Business, government and COP21's chicken-egg problem
Business, government and COP21's chicken-egg problem
In the run-up to the United Nations climate talks slated to kick off next week in Paris, one refrain has been particularly loud and clear: it'll take unprecedented coordination between the public and private sectors to mitigate the fallout from climate change.
But what does that actually mean?
Parsing out who's responsible for what is tough to do as part of a bureaucratic international political process, particularly when previous Conference of the Parties (COP) meetings have ended without binding agreements.
As a result, the daunting scope of the transition to a low-carbon economy has resulted in something of a chicken-and-egg dilemma on climate action: Is it up to business or government to take the lead?
"It’s so often the case that the law is really the lagging indicator," said Anne Kelly, co-director of policy at the sustainability advocacy group Ceres, during a recent GreenBiz webcast. She added that climate regulations, "shouldn’t be measured as any kind of reliable metric of actual progress in this space."
While it is true that more businesses are following the lead of mega-corporations such as Apple and Walmart in voluntarily setting 100 percent renewable energy goals, betting the future of the planet on good will and the increasingly favorable long-term economics of clean energy is more than a bit risky.
Outside of these hugely profitable large companies is uncertainty among some business executives about the veracity of government support for action on climate change.
"It's very hard to move my company — and the larger economy — without governments pricing the externalities like carbon into the cost of doing business," one participant in the recent webcast commented.
Given that it is highly unlikely a global carbon pricing scheme will be agreed upon in Paris, most likely kicking that issue back to disagreeable domestic lawmakers, the real potential value of a deal at COP21 is catalyzing investment in clean energy and technologies.
"We don’t know what COP is going to change. What we know already is the road to Paris is changing the business attitude toward climate action," said Maria Mendiluce, managing director of the Wold Business Council on Sustainable Development, during the webcast. "Businesses from across the world and across sectors are looking for a long-term signal to come out of this climate agreement."
Working through red tape
The overarching goal of the COP21 climate conference is to chart a path that will keep global temperature increases below 2 degrees Celsius by the end of the century — a "speed limit" for rising average temperatures that Ivy League academics, NASA and U.N. scientists have identified as a key threshold to stave off climate chaos.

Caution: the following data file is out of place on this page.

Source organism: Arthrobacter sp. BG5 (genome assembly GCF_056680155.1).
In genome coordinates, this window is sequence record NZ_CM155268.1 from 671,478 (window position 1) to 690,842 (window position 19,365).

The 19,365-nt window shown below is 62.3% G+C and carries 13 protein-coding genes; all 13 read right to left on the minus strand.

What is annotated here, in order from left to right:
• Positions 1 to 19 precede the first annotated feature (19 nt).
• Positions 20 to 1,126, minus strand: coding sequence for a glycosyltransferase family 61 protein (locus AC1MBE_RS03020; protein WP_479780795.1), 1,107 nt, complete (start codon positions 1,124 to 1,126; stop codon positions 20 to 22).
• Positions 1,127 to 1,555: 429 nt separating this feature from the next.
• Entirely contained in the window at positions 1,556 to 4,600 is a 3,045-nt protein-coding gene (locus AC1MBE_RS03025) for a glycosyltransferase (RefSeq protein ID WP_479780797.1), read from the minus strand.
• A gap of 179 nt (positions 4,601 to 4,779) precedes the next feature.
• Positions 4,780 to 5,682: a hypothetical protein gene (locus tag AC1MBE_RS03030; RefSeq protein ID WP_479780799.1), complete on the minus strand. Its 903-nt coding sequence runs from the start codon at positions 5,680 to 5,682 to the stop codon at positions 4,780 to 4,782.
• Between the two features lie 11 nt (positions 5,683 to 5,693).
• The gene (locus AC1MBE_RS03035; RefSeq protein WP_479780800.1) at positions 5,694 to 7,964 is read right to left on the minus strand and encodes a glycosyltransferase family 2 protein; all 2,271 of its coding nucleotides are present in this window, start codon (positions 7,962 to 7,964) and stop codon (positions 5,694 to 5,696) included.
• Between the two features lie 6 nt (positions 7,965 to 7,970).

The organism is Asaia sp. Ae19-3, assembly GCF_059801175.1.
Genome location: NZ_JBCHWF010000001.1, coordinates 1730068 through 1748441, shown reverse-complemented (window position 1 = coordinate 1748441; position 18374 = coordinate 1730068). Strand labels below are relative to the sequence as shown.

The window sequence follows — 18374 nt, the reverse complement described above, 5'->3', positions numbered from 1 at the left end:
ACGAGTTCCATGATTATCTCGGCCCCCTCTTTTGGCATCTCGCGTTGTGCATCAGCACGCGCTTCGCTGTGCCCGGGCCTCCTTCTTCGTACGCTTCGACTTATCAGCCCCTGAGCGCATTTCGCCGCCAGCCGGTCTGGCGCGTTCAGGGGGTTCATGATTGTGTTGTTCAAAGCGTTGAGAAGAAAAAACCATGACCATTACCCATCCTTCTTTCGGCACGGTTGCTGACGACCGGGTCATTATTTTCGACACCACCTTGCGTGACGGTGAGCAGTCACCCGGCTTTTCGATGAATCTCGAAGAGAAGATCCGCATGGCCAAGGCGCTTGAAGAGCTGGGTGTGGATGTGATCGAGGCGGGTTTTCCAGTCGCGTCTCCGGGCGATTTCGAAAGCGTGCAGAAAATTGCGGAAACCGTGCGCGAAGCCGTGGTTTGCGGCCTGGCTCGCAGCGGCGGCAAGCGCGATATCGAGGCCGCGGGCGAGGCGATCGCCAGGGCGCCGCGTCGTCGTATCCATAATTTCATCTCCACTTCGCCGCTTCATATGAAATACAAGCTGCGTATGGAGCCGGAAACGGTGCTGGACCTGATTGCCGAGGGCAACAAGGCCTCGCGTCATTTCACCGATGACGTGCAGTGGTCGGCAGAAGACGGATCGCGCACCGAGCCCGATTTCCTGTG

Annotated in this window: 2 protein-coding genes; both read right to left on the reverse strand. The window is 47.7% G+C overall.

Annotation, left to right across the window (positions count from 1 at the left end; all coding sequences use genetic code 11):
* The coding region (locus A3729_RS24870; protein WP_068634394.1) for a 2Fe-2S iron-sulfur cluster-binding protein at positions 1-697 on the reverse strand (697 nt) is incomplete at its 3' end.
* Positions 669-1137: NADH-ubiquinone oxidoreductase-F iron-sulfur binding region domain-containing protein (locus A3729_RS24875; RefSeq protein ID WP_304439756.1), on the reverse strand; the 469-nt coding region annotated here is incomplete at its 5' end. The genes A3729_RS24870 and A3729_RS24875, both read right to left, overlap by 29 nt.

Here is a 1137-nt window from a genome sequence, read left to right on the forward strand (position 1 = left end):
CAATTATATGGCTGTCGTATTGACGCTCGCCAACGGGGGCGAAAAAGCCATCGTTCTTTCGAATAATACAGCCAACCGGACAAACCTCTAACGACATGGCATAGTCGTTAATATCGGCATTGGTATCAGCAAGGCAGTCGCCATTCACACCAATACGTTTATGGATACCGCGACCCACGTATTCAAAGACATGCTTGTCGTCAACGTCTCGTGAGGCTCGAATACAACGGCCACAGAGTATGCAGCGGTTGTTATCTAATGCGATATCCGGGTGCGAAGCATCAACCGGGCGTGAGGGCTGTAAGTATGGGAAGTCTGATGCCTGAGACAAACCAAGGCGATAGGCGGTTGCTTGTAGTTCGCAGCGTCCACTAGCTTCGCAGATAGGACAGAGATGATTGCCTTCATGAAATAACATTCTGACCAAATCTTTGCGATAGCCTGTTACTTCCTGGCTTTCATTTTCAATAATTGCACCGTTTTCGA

It's a tangible goal. But achieving that goal isn't as simple as across-the-board carbon cuts.
The main event will be built on four pillars: Individual country committments (INDCs); the legal text of a global agreement; a climate finance plan and an "action agenda" designed to enlist non-state actors such as NGOs and businesses.
So far, 161 countries responsible for 93 percent of the world's emissions have submitted their official INDCs containing carbon reduction plans. The U.S., for example, is targeting a 26-28 percent reduction from 2005 levels by 2025.
"On the INDCs, I mean, look, we’re in a better place than we anticipated," said Andrew Steer, president and CEO of the World Resources Institute, on a press call. "They’re impressive, but they’re not enough. That’s why the other pillars are so important."
Climate finance undoubtedly will be a focal point in Paris, and in particular how developed and developing nations hash out the bill for climate adaptation and disaster response funding needs.
The other wild card is how businesses may figure into the equation as a non-state actor that the U.N. is looking to bring further into the fold.
Already third party environmental advocacy groups such as CDP, We Mean Business and the RE100 have been busy enlisting commitments from businesses on issues such as renewable energy, deforestation and more rigorous reporting. The White House and other governmental bodies also have been marshaling businesses and financiers on clean energy.
One way the private sector is directly participating, to the displeasure of some, is through sponsorships that will fund about 20 percent of the event's nine-figure costs.
While far less certain, another potential outcome is the role of market maker.
"Many of these elements will be signaling an intent to decarbonize these economies, which will have to start sooner rather than later," said Jennifer Morgan, head of WRI's climate program. "If countries and businesses see that this is the direction of travel we’re going in, I think it can help catalyze additional action earlier."
Until the delegates actually meet, the question is how much will happen in Paris and how much will be parlayed into the increasingly pervasive meme of "the road through Paris."
"The last thing we want to do is characterize Paris like it’s prom night, then at the end we fall off and are disappointed," Kelly said. "It’s certainly not the only game in town."